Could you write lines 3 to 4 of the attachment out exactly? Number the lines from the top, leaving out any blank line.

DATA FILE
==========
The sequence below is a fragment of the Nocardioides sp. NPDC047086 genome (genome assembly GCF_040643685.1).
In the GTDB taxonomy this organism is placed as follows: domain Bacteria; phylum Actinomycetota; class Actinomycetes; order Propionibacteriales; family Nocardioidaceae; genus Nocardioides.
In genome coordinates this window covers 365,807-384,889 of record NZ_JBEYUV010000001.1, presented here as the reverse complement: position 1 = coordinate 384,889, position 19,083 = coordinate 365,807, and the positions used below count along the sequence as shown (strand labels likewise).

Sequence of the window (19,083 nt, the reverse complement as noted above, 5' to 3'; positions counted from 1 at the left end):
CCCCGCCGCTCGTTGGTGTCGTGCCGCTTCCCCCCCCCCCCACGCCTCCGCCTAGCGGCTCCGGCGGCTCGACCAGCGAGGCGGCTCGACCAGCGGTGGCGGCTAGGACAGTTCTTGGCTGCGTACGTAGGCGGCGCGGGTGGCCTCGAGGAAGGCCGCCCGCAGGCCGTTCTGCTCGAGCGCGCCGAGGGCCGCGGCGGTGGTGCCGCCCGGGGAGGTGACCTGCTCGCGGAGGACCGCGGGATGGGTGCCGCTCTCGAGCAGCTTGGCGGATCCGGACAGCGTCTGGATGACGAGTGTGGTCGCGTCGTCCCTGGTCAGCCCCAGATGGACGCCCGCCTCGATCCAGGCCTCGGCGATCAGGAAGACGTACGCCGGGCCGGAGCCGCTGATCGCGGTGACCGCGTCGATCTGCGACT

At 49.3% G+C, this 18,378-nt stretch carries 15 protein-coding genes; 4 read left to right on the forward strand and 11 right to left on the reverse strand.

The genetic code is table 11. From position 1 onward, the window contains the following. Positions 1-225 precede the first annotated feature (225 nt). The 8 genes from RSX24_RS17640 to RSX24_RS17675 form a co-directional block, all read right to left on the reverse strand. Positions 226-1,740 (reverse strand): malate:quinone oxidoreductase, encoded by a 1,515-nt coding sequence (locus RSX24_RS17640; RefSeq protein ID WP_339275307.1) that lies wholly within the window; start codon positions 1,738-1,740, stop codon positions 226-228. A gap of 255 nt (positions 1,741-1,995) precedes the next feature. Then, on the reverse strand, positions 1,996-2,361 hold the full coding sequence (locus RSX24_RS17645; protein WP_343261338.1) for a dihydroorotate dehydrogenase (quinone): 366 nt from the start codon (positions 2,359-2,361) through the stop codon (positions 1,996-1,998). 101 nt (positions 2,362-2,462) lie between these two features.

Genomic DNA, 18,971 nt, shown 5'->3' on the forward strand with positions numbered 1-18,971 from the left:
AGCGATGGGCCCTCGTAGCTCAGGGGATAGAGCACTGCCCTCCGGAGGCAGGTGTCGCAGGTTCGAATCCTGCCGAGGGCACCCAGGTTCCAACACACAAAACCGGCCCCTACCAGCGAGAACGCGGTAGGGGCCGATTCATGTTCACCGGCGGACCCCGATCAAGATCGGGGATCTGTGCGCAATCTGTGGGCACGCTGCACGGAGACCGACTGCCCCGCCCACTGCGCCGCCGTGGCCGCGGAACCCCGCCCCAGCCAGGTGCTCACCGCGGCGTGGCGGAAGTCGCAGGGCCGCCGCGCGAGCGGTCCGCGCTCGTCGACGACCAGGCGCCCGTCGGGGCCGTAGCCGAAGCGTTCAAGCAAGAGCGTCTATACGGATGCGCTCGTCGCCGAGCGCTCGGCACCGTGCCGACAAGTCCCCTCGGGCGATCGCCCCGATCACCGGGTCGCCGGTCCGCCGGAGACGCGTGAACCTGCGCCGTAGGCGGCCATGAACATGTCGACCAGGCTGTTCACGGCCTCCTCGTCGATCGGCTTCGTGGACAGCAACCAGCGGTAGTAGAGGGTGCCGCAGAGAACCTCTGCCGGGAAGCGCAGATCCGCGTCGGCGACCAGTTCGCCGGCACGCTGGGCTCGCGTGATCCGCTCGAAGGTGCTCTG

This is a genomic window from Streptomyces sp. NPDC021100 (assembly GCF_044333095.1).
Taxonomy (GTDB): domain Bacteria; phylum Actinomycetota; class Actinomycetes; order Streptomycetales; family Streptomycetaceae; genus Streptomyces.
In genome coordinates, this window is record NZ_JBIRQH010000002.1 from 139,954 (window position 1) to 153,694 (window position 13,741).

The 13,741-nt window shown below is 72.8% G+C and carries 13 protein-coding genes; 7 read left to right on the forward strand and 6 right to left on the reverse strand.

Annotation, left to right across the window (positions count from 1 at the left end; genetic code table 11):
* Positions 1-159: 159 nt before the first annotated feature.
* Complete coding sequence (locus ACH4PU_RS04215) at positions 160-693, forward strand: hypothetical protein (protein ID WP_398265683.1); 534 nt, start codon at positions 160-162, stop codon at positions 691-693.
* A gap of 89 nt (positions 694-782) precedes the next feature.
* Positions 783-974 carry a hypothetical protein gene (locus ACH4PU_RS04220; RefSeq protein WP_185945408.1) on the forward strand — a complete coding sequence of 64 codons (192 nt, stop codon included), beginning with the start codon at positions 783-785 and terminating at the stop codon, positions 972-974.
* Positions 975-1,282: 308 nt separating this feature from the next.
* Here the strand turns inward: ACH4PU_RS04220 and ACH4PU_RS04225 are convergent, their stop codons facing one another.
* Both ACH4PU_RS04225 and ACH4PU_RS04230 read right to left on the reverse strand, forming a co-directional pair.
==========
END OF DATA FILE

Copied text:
In genome coordinates this window covers 365,807-384,889 of record NZ_JBEYUV010000001.1, presented here as the reverse complement: position 1 = coordinate 384,889, position 19,083 = coordinate 365,807, and the positions used below count along the sequence as shown (strand labels likewise).

Sequence of the window (19,083 nt, the reverse complement as noted above, 5' to 3'; positions counted from 1 at the left end):